I am an Igbo, I was born an Igbo, I live the life of an Igbo, I come from Igbo, I speak Igbo, I like to be Igbo, I like to dress in Igbo, I eat Igbo food, my heritage, culture and tradition is Igbo, my parents are Igbo.

Am sorry I cannot help it if you hate my lineage. Am sorry I cannot help it if you detest Igbo, am sorry I cannot help it if you hate me because am Igbo. Igbo is who I am, my name is Igbo and I must die an Igbo.

You see Igbo as a threat, why? You call Igbo rapist, criminals, ritualist, prostitutes, kidnappers. You attribute all negative vices to represent Igbo? Why do you do that? You do because you feel threatened that Igbo might outrun the rest of the tribes. Why do you hate Igbo and despise us? You do that because we are creative, enlightened, hardworking, industrious, genius, intelligent, smart, rich, beautiful and amazing. But its difficult for you to admit it because you feel jealous of my race.

Igbo do not own politics, Igbo do not control the economy neither do we control the natural resources and the common wealth of the nation. You do, we don't and yet, despite the fact that you own everything, we still remain one indispensable race that has outshined the other race in all ramifications.

You fear us because you want to exterminate and annihilate our race, you deny us many things and yet we are stronger, richer and mightier. You fear us because we are everywhere. You fear us because no matter how rural a place might be, when Igbo steps in, they turn it into a Paradise. We have our own resources, which lies in resourcefulness, we do not bother you and your control over the polity, but yet when we cough you and the other race begin to shiver.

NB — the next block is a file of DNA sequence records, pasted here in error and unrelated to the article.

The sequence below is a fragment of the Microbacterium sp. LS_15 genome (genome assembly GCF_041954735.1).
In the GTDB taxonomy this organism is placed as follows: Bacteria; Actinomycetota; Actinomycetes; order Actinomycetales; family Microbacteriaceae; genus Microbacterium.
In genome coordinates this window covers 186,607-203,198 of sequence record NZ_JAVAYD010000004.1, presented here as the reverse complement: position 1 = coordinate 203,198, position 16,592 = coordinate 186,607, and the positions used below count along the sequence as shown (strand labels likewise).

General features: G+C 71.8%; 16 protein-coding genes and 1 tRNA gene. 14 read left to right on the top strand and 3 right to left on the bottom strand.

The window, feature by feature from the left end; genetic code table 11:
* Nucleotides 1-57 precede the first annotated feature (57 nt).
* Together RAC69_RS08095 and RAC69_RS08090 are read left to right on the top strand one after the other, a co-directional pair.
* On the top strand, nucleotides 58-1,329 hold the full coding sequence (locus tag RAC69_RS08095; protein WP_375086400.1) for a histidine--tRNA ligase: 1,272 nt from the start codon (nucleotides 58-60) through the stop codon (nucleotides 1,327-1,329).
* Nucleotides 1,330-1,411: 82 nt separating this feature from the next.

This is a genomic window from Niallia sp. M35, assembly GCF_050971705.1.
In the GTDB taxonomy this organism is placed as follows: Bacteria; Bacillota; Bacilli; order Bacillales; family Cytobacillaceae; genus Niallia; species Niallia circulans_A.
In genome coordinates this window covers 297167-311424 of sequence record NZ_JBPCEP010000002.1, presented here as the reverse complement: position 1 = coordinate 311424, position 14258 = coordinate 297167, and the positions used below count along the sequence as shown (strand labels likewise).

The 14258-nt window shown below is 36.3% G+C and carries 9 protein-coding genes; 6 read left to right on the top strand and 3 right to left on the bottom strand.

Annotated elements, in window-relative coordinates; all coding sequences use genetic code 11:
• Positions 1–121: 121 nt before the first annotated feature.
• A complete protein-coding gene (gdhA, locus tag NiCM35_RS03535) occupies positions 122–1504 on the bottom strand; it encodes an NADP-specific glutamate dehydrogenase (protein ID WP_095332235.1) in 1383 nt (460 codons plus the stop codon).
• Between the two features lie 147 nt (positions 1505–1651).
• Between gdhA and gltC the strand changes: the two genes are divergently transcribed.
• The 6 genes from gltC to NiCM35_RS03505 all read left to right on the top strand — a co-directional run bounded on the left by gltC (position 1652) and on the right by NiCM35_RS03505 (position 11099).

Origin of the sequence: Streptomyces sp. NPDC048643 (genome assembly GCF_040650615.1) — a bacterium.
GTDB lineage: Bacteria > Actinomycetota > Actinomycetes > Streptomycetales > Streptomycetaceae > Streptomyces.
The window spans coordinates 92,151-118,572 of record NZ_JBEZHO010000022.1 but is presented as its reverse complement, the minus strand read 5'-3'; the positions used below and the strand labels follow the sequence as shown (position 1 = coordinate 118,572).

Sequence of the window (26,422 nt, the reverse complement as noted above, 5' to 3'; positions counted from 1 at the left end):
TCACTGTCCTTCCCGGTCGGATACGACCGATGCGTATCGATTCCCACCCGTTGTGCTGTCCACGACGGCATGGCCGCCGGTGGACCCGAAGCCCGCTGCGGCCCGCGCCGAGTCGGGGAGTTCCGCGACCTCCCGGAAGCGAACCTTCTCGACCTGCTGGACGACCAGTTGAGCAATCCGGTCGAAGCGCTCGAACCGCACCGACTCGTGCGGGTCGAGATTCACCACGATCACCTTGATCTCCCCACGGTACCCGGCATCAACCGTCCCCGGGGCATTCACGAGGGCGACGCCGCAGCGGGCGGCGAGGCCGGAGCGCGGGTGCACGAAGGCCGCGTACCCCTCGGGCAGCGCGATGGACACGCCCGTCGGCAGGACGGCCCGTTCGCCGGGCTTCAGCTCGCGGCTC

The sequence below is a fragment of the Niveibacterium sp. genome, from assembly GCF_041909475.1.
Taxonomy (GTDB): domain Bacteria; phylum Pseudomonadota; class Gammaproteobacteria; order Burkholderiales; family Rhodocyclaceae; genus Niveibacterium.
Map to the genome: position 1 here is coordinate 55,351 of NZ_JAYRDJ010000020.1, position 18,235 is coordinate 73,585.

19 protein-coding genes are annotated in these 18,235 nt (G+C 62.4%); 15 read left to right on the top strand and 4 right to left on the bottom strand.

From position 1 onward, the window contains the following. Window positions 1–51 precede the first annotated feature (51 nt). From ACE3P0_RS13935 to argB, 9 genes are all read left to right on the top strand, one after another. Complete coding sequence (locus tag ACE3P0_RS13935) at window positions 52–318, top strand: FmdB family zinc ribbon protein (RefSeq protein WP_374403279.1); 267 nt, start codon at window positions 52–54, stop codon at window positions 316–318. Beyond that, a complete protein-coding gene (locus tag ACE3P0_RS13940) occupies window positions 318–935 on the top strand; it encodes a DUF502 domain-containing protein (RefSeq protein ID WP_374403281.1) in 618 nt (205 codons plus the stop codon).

Am proud being an Igbo, am proud of my heritage and culture. Igbo means high class, Igbo means independence, Igbo means hard work and strength, Igbo means riches, Igbo means resourcefulness, Igbo means self belonging, Igbo means self esteem, Igbo means pride, Igbo means swag.

Udo diri unu umunnem.
# IgboAmaka
# AnyiBuNdiMmeri

Michael Ezeaka

This is beautiful poetry ...

In response to Alaba Ajibola, the Babcock Lecturer Hate Speech against Igbos.


In Igboland women live apart from their husbands and neither cook for them nor enter their husband's quarters when they are in their period. They are seen as unclean. Even up till today such practice is still applicable in some parts of Igboland especially by the traditionalists. Before a woman can enter the palace of Obi of Onitsha, she will be asked if she is in her period, if yes, she will be asked to stay out.

Leviticus 15: 19-20
When a woman has her monthly period, she remains unclean, anyone who touches her or anything she has sat on becomes unclean.

An Igbo man's ancestral heritage, called “Ana Obi” is not sellable, elders will not permit this. If this is somehow done due to the influence of the West the person is considered a fool and is ostracized by the community.

1 Kings 21:3
I inherited this vineyard from my ancestors, and the Lord forbid that I should sell it, said Naboth.